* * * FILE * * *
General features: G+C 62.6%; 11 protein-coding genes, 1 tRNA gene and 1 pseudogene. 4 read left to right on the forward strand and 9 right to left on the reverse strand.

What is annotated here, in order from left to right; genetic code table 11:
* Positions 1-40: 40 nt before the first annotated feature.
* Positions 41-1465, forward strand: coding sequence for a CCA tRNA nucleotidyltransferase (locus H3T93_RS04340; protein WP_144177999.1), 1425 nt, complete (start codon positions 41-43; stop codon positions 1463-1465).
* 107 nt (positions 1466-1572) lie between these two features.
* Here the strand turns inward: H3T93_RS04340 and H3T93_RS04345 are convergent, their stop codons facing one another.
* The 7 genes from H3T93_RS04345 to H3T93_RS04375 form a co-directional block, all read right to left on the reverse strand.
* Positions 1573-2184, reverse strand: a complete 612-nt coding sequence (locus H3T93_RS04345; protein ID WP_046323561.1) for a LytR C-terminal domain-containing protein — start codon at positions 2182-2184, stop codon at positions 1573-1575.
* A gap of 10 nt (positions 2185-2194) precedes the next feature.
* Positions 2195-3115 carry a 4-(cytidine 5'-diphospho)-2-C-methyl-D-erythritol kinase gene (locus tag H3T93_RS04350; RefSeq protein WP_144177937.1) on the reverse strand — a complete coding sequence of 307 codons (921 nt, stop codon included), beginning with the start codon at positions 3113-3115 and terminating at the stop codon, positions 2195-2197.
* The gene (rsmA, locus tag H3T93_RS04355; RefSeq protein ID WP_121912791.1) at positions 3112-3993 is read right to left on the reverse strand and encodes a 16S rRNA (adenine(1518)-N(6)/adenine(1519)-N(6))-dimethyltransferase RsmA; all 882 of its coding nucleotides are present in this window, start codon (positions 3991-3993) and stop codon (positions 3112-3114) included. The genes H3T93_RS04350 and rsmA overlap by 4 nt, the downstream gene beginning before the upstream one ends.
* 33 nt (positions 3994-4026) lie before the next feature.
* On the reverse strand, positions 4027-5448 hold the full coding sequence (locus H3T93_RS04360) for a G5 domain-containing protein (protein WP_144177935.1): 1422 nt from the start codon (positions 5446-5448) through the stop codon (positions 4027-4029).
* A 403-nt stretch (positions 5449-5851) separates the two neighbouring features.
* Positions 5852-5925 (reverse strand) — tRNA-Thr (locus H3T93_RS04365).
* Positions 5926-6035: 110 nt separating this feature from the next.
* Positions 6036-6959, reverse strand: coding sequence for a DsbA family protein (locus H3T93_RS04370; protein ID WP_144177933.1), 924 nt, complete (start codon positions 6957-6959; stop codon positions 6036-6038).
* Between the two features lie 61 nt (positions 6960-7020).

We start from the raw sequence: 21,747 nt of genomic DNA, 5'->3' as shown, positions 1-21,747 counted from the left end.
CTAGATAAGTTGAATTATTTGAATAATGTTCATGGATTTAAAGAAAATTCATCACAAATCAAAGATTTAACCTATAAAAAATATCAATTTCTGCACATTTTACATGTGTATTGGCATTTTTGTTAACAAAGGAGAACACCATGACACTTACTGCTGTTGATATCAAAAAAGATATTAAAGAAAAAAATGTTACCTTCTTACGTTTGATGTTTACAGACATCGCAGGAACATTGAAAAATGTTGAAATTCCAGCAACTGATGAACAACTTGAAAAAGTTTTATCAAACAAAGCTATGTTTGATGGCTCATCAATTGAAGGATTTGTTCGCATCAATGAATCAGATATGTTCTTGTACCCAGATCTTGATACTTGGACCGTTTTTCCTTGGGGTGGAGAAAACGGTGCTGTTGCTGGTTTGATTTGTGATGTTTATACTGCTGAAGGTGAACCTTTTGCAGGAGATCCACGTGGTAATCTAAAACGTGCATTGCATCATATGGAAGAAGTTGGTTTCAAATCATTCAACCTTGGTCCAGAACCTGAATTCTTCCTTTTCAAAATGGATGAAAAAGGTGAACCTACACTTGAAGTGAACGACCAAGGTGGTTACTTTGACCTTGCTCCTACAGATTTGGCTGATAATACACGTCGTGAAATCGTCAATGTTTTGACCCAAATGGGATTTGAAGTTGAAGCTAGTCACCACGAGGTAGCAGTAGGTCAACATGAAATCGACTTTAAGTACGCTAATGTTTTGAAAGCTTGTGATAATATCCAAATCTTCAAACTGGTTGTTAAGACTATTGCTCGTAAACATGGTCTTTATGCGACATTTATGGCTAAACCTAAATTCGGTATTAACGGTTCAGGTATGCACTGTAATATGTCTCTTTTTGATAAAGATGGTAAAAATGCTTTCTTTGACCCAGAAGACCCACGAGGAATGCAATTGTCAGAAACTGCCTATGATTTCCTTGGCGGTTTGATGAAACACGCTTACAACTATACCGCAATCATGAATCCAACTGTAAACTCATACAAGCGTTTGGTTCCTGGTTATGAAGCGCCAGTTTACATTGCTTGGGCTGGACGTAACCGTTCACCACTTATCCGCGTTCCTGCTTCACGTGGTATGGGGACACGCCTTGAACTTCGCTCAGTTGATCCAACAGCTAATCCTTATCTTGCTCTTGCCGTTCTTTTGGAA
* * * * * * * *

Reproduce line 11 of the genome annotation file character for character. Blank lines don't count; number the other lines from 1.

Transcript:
* The gene (rsmA, locus tag H3T93_RS04355; RefSeq protein ID WP_121912791.1) at positions 3112-3993 is read right to left on the reverse strand and encodes a 16S rRNA (adenine(1518)-N(6)/adenine(1519)-N(6))-dimethyltransferase RsmA; all 882 of its coding nucleotides are present in this window, start codon (positions 3991-3993) and stop codon (positions 3112-3114) included. The genes H3T93_RS04350 and rsmA overlap by 4 nt, the downstream gene beginning before the upstream one ends.